What is it like being in the cast of a Passion Play?
Thinking of taking part in a Passion Play near you next Easter? Passion Plays have the largest outdoor audiences of live theatre in the UK and they also have the largest volunteer casts. There is space for everyone who wants to take part, whatever your skills or background experiences. Find out what other people have said about taking part and how you can too in this blog!
What is it like taking part in a large community cast?
The community cast that formed around the Nottingham Passion created a joyful, generous experience. Telling the Easter story in a new way created a new community and shared experiences, according to James Carter, the actor who played Jesus:
“Time shared with strangers, who quickly became dear friends, in this joyful, generous, hyper-focused theatre-making bubble we constructed for ourselves, has changed me. It appears to have changed other members of our company too, at least based on the words they’ve offered about their experiences on this project. I get a sense that The Nottingham Passion will not be the last hurrah for this mighty group of people. There will be other amazing stories for us to tell. I think it’s a matter of when, rather than if. Seeds have been sown. I think that’s clear to everyone.”
What is it like being one of the women in the Passion story?
Actor Alison Parkinson talks about how she got into character in the run-up to Saturday’s performance in Edinburgh. And also the research she did into the women who worked with Jesus. In this video, she talks about Mary Magdalene who is both a character in the play and a narrator:
“She was very much like a female disciple and was with all the other disciples. And also, as a narrator, will give people a different perspective, some of a woman’s perspective of the importance of the story. It still has so much resonance today.”
What is it like being one of the disciples?
Journalist Martin Wainwright, writing for The Guardian in 2014, describes the joy of being part of a Passion Play. Not only a Passion Play, but also a national revival of Passion Plays. You can read about his experience in the extract below. You can also read the full article on our website.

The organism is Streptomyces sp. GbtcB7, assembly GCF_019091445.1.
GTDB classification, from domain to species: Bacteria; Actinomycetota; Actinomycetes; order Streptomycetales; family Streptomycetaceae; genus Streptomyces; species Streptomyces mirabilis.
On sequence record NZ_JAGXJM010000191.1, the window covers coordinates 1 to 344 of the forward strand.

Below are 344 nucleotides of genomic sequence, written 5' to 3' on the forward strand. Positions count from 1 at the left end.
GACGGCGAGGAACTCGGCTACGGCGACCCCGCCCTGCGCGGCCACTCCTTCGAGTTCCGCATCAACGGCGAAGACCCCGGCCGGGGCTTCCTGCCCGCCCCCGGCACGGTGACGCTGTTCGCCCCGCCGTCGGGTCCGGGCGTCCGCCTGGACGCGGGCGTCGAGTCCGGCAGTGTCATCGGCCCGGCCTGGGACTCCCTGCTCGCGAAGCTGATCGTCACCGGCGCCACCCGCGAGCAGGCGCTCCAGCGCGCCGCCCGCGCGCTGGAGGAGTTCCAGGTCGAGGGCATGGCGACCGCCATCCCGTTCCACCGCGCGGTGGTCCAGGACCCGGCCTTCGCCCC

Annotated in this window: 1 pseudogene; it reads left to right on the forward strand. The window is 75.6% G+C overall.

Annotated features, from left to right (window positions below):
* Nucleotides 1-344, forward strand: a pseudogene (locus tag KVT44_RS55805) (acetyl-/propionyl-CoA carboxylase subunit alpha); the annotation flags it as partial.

“I have been learning lines for the first time since I studied for my A-levels 46 years ago, and turning out on chilly evenings to help recreate Jerusalem in AD33 in our Woodstock market square, Oxfordshire. A thoroughly mixed bag of us have been darting around in hi-vis vests to avoid being run over. Saying such lines as “Blasphemer! Crucify him!” quietly enough to avoid annoying the people having a more conventional night out.
This Sunday at 3pm, the show will go on for real, and it promises to be noisy, educational and fun. The word “fun” might sound inapposite for a story containing passages of great cruelty and grief. But the national revival of the plays has as much to say about community as it does religion.
Our rehearsals have brought together a comprehensive group of locals, from a teenage rock band singer (Jesus) to a former MP (Pontius Pilate). We bond over fish and chips. And emails that read along the lines of “No Last Supper rehearsal – only one disciple can make it” and “Don’t wear trainers. They weren’t invented in Jesus’s time.”
Local singers have set up an ad hoc community choir, schools are involved, and we’ve even managed to link the enterprise to eternal debates about parking. The parking problem would take a miracle to solve in Woodstock. But abuse of yellow lines was notably less on a night when Roman soldiers and Temple priests (I’m one of those) were out in force rehearsing.
The choice of venues include behind Tesco for Pilate’s death sentence and Manzil Way health centre for the crucifixion. This makes an important point about presenting ancient lessons on human behaviour in a modern setting.”
How can you take part?
Do you want to join a community cast or volunteer in one of the many roles in the cast and crew of a Passion Play near you? If so, you can find lots of information and help on our website.
We have an interactive map that can help you find a play near you which you can use here.
We also have people who can help you with advice and further information so you can contact us via our website.